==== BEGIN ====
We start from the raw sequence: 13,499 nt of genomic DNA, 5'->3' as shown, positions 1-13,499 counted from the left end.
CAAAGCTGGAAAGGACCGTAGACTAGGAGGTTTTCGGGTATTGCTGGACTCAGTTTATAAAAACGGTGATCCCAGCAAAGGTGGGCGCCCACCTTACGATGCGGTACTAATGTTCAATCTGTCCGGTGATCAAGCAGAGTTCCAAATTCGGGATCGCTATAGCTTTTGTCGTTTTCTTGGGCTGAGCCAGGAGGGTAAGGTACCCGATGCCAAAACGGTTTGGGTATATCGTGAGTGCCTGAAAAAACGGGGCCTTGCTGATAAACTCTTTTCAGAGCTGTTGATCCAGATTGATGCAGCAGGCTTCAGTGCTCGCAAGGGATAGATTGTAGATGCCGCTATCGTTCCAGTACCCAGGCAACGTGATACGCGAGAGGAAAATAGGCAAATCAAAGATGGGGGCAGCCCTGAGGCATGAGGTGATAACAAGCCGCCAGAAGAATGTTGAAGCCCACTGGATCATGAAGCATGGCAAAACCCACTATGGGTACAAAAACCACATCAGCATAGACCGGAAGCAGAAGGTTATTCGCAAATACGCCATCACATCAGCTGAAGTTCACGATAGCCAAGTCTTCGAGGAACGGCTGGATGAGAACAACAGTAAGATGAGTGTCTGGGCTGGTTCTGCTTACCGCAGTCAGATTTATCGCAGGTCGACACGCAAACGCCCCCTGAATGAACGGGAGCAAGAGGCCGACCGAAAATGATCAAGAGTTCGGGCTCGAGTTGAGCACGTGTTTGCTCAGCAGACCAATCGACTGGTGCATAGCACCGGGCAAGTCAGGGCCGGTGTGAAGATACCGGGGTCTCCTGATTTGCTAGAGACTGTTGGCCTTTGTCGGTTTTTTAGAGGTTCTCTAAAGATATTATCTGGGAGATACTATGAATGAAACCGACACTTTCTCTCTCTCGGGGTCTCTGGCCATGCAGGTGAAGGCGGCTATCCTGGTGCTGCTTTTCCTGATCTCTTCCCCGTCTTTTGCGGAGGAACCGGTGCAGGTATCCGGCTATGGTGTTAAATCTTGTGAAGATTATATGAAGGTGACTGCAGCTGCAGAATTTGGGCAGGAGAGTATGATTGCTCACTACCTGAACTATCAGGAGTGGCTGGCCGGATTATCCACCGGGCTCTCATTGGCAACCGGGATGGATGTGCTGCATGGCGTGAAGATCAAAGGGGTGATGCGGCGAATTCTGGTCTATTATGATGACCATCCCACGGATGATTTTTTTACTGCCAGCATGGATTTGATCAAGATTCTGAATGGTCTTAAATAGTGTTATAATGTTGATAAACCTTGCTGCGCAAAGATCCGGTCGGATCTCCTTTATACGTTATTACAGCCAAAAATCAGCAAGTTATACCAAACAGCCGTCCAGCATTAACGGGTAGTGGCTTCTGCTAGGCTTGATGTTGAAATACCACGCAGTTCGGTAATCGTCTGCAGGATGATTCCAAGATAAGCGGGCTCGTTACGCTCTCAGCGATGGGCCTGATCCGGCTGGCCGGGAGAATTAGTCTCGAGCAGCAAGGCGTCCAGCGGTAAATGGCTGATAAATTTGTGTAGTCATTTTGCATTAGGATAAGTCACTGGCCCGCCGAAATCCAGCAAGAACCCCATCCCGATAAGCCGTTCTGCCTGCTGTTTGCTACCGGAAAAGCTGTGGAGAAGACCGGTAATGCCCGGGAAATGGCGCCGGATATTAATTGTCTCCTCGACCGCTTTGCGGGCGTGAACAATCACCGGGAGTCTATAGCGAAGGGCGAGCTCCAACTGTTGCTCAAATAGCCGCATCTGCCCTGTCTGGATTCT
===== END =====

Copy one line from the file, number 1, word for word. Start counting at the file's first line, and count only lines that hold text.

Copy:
We start from the raw sequence: 13,499 nt of genomic DNA, 5'->3' as shown, positions 1-13,499 counted from the left end.